I agree that with the amount of pow days I get per year (maybe a handful) having a real fattie underfoot is not worth it. I absolutely adore Alta and Solitude and get to enjoy them several days a year so it must be able to handle a typical 8-14 inch dump that I've seen there when I've been. One of my best days last year was at Dutch Draw over at The Canyons. Sigh ... if only I could live in SLC I'd probably be a happier skier overall .
post #9 of 19
Quote:
Originally Posted by carbonissimo
That's easy. Volkl AC4, in a 177 or 184.
I just knew you would chime in on this one. You were one of the highly satisfied customers I was referring to.
If I hadn't purchased the Allstar, and no regrets there, I would have bought the AC-4
post #10 of 19
AC 3 could be a better choice than the AC 4 for eastern skiing. When you go West rent a ski. If you plan to buy the AC 4, demo it.

I also would like to point out the Volkl 5s. This is a very easy ski to ski with incredible performance. You might be a bit heavy for it.

The Top Fuel could be a great choice, too. Could be a handful, but the performance...!
post #11 of 19
The Dynastar Legend 8000 could also be a great choice. That deserves a close look.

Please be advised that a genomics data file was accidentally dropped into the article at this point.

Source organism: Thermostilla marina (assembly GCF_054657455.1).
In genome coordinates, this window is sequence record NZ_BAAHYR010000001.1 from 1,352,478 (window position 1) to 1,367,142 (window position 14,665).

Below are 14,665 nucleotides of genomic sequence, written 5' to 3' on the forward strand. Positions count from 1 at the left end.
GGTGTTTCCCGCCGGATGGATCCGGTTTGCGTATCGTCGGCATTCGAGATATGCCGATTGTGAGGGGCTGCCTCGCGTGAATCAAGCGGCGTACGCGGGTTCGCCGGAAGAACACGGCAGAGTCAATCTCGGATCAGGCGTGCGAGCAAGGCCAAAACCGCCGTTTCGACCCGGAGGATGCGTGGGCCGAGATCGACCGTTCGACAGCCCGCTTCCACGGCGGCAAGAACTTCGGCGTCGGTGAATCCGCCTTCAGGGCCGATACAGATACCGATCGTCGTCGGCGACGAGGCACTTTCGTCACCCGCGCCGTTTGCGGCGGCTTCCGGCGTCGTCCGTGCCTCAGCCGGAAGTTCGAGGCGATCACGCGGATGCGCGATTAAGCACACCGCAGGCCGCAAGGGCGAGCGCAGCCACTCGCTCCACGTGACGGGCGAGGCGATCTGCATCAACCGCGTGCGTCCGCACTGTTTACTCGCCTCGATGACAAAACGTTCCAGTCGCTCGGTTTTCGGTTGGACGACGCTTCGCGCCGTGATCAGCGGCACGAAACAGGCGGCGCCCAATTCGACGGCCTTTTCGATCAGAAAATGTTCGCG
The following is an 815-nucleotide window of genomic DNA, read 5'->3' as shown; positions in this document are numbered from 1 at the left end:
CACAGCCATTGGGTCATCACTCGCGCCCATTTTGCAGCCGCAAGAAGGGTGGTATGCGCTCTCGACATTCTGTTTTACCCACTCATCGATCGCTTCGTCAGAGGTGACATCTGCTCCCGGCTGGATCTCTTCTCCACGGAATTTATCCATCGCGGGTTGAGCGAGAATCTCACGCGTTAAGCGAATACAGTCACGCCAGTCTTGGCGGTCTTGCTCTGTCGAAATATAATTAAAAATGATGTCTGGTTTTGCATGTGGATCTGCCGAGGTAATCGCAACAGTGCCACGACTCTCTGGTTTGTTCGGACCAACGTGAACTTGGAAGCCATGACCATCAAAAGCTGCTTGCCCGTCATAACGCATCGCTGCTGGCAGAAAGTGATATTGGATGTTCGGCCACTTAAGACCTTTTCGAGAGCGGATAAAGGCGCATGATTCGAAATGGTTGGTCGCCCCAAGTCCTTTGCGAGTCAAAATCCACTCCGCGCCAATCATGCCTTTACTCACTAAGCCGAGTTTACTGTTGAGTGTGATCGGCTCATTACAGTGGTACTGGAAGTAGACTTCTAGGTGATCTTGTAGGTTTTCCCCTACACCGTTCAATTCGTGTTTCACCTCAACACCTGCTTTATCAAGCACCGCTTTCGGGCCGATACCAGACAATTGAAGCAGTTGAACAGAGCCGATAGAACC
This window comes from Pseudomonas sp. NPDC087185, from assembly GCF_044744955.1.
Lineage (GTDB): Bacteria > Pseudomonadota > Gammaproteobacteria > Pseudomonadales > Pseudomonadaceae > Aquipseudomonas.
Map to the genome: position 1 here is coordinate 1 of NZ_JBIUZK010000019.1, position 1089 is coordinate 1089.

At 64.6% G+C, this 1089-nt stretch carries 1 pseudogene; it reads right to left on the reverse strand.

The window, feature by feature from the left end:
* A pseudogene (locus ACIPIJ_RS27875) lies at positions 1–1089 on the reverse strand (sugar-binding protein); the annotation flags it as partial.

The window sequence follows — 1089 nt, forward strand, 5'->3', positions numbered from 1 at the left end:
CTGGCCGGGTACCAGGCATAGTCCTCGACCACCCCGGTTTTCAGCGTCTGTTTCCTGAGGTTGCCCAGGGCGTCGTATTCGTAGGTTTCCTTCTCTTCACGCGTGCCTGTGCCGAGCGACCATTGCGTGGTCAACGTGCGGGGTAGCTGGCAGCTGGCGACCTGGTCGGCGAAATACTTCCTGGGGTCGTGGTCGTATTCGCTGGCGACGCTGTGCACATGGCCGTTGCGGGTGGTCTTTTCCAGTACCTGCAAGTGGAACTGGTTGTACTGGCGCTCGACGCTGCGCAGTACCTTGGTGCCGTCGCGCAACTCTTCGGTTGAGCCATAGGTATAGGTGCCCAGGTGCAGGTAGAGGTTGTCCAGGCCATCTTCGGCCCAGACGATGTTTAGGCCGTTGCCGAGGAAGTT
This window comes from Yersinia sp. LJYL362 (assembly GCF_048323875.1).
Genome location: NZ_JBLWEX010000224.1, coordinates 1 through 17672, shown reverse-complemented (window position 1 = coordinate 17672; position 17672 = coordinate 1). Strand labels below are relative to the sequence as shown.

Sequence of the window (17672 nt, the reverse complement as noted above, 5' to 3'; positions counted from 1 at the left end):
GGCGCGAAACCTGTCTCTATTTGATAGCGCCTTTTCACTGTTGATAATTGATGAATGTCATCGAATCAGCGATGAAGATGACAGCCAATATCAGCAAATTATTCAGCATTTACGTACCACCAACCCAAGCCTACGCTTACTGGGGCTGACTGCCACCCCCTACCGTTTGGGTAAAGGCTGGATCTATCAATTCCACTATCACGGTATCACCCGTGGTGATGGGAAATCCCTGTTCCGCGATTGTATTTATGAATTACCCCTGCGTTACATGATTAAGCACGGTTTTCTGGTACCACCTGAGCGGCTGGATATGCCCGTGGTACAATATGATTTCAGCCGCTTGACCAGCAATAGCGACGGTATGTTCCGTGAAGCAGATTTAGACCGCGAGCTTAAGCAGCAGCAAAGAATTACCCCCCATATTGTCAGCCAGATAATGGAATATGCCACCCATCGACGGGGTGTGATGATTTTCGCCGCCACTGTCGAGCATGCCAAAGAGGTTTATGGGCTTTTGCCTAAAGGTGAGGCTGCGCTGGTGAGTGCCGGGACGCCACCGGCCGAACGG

The AC 4 is a great ski, but for me it was too squirrely. That could be a good thing is eastern woods and bumps. Any eastern ski has to be able to handle bumps. It's also good in crud. It's just not a ski that matched what I do. It's like a slalom ski for crud.
post #12 of 19
Your skiing description sounds very similar to mine in terms of where and what you generally ski. My question to you is why get a wider waisted ski that is really inappropriate for the type of skiing that you are going to be doing 90% of the time? Far better in my opinion to check out some of the Cross skis in the 66-70 waist range. It never hurts to have a fat pair as a back up, as I did for many years, but now my fat skis for going out west have a 68mm waist. In previous years when I was hauling midfat skis out west as my primary pair, I found that they were not nearly as fun on the groomers, and were not noticably better in deeper snow. Especially since you are going to be skiing mainly in the east. I'm going to demo some of the midfats this year, most notably the ones that are biased towards carving, such as the Elan Magfire, Nordica series, etc. I did try a pair of the Nordica Modifeds last year with a 74mm waist that I thought were pretty good, maybe the Nordica Top Fuel with a 78mm waist might be a good one to try, although they were not a big seller here in the east from what the shop guys tell me, at least in the longer lengths. There was a lot of them left over at the end of the year selling for cheap money.